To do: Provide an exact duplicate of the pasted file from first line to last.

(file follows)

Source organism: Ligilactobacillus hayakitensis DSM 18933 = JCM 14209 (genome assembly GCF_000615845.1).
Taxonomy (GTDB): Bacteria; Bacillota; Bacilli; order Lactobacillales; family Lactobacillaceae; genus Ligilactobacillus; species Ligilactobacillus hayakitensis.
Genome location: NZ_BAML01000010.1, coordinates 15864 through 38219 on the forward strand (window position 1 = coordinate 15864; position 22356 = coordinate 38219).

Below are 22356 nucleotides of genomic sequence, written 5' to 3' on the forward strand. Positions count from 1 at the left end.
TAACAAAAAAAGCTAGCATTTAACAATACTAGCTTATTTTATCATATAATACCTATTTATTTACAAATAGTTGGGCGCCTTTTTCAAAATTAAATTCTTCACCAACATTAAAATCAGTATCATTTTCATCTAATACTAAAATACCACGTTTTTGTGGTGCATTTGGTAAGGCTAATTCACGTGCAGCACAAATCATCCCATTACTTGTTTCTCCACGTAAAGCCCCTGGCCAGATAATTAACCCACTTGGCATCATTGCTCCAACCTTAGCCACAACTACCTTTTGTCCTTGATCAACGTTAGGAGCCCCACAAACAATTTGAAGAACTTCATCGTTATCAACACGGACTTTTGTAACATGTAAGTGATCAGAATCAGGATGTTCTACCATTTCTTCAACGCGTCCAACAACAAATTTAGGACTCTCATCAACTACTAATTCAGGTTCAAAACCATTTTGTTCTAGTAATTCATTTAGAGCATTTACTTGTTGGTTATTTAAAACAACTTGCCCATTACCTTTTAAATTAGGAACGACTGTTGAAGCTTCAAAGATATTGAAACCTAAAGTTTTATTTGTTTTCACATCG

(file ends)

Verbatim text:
Source organism: Ligilactobacillus hayakitensis DSM 18933 = JCM 14209 (genome assembly GCF_000615845.1).
Taxonomy (GTDB): Bacteria; Bacillota; Bacilli; order Lactobacillales; family Lactobacillaceae; genus Ligilactobacillus; species Ligilactobacillus hayakitensis.
Genome location: NZ_BAML01000010.1, coordinates 15864 through 38219 on the forward strand (window position 1 = coordinate 15864; position 22356 = coordinate 38219).

Below are 22356 nucleotides of genomic sequence, written 5' to 3' on the forward strand. Positions count from 1 at the left end.
TAACAAAAAAAGCTAGCATTTAACAATACTAGCTTATTTTATCATATAATACCTATTTATTTACAAATAGTTGGGCGCCTTTTTCAAAATTAAATTCTTCACCAACATTAAAATCAGTATCATTTTCATCTAATACTAAAATACCACGTTTTTGTGGTGCATTTGGTAAGGCTAATTCACGTGCAGCACAAATCATCCCATTACTTGTTTCTCCACGTAAAGCCCCTGGCCAGATAATTAACCCACTTGGCATCATTGCTCCAACCTTAGCCACAACTACCTTTTGTCCTTGATCAACGTTAGGAGCCCCACAAACAATTTGAAGAACTTCATCGTTATCAACACGGACTTTTGTAACATGTAAGTGATCAGAATCAGGATGTTCTACCATTTCTTCAACGCGTCCAACAACAAATTTAGGACTCTCATCAACTACTAATTCAGGTTCAAAACCATTTTGTTCTAGTAATTCATTTAGAGCATTTACTTGTTGGTTATTTAAAACAACTTGCCCATTACCTTTTAAATTAGGAACGACTGTTGAAGCTTCAAAGATATTGAAACCTAAAGTTTTATTTGTTTTCACATCG